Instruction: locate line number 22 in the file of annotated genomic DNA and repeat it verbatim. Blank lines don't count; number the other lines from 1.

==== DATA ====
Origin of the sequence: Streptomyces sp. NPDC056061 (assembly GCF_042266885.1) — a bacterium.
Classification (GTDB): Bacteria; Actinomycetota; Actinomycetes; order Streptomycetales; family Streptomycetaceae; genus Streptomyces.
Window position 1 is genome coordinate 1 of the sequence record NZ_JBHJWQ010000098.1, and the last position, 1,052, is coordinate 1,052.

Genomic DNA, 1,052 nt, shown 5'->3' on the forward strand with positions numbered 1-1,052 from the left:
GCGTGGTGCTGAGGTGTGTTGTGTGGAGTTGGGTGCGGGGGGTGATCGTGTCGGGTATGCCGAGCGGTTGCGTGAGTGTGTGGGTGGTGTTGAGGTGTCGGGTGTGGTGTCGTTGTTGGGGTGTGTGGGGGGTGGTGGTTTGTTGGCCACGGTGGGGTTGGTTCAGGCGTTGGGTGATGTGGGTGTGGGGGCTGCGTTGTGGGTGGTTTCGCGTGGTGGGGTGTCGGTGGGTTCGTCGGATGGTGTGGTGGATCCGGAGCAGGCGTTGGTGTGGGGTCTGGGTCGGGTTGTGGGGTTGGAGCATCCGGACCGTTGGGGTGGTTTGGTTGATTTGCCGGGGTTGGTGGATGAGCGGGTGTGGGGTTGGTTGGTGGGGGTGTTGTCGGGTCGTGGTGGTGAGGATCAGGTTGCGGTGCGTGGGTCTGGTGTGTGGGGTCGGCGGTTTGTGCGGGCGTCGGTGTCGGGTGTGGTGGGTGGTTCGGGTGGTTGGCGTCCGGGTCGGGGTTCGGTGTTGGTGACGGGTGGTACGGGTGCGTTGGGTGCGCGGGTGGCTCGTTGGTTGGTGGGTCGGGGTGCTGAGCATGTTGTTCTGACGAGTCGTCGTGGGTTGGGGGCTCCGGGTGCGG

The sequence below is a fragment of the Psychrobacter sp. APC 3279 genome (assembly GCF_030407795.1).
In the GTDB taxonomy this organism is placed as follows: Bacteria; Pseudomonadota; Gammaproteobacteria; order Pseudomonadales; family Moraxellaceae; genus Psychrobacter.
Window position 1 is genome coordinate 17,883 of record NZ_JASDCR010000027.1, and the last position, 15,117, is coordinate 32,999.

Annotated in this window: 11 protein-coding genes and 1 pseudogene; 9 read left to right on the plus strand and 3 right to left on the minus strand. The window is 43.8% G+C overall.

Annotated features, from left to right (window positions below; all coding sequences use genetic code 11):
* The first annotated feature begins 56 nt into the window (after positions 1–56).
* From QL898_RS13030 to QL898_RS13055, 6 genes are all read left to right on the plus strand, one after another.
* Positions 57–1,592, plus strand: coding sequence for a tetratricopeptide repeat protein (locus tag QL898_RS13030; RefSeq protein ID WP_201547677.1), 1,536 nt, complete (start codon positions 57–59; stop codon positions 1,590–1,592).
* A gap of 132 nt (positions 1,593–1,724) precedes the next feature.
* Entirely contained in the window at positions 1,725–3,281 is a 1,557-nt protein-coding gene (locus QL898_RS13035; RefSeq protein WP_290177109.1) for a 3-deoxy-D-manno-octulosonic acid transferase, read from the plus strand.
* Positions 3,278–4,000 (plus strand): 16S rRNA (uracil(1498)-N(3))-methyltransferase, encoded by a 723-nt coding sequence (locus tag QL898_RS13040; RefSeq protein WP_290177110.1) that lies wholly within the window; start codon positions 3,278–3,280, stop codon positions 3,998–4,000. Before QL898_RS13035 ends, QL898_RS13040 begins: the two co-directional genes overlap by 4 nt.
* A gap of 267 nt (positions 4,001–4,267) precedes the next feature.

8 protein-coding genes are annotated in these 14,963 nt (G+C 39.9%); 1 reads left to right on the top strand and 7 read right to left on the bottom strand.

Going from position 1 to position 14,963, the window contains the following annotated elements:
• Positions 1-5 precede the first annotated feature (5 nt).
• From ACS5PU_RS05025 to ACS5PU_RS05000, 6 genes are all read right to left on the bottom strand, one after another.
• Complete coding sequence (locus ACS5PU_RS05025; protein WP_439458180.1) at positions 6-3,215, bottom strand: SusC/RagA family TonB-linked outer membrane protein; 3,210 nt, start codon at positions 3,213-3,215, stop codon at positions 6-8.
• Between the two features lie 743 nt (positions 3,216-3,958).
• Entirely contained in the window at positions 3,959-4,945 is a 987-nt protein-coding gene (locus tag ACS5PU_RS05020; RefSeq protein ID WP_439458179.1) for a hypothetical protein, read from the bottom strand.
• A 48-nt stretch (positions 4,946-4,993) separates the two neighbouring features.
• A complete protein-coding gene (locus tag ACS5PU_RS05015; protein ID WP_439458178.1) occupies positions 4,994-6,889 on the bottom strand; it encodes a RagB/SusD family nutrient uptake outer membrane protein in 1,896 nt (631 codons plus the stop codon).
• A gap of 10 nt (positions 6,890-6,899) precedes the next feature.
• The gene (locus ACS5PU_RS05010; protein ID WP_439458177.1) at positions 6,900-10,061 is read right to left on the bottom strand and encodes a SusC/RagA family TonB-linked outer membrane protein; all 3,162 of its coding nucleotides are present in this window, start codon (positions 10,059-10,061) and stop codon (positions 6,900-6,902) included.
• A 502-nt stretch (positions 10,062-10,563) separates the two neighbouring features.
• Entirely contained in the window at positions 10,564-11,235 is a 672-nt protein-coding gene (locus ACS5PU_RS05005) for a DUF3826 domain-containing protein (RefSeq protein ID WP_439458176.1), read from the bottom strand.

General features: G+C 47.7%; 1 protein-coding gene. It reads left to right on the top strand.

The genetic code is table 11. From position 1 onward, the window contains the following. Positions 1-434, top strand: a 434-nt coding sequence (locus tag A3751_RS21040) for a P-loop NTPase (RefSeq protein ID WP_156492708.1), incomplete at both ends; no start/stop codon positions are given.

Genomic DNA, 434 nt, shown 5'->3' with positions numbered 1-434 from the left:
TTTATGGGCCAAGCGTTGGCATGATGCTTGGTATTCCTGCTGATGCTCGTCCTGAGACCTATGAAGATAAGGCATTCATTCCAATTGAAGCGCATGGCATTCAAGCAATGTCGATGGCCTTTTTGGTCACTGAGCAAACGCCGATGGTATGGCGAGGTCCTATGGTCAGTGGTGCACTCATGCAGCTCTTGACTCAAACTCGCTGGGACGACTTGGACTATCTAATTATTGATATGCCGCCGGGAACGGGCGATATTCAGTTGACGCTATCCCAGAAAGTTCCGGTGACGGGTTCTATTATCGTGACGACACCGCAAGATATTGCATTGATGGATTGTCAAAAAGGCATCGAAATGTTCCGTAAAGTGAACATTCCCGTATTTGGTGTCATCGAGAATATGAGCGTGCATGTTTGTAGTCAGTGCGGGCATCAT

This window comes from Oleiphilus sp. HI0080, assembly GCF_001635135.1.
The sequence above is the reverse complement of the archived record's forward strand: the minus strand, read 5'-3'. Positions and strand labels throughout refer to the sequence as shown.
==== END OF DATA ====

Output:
• Complete coding sequence (locus ACS5PU_RS05025; protein WP_439458180.1) at positions 6-3,215, bottom strand: SusC/RagA family TonB-linked outer membrane protein; 3,210 nt, start codon at positions 3,213-3,215, stop codon at positions 6-8.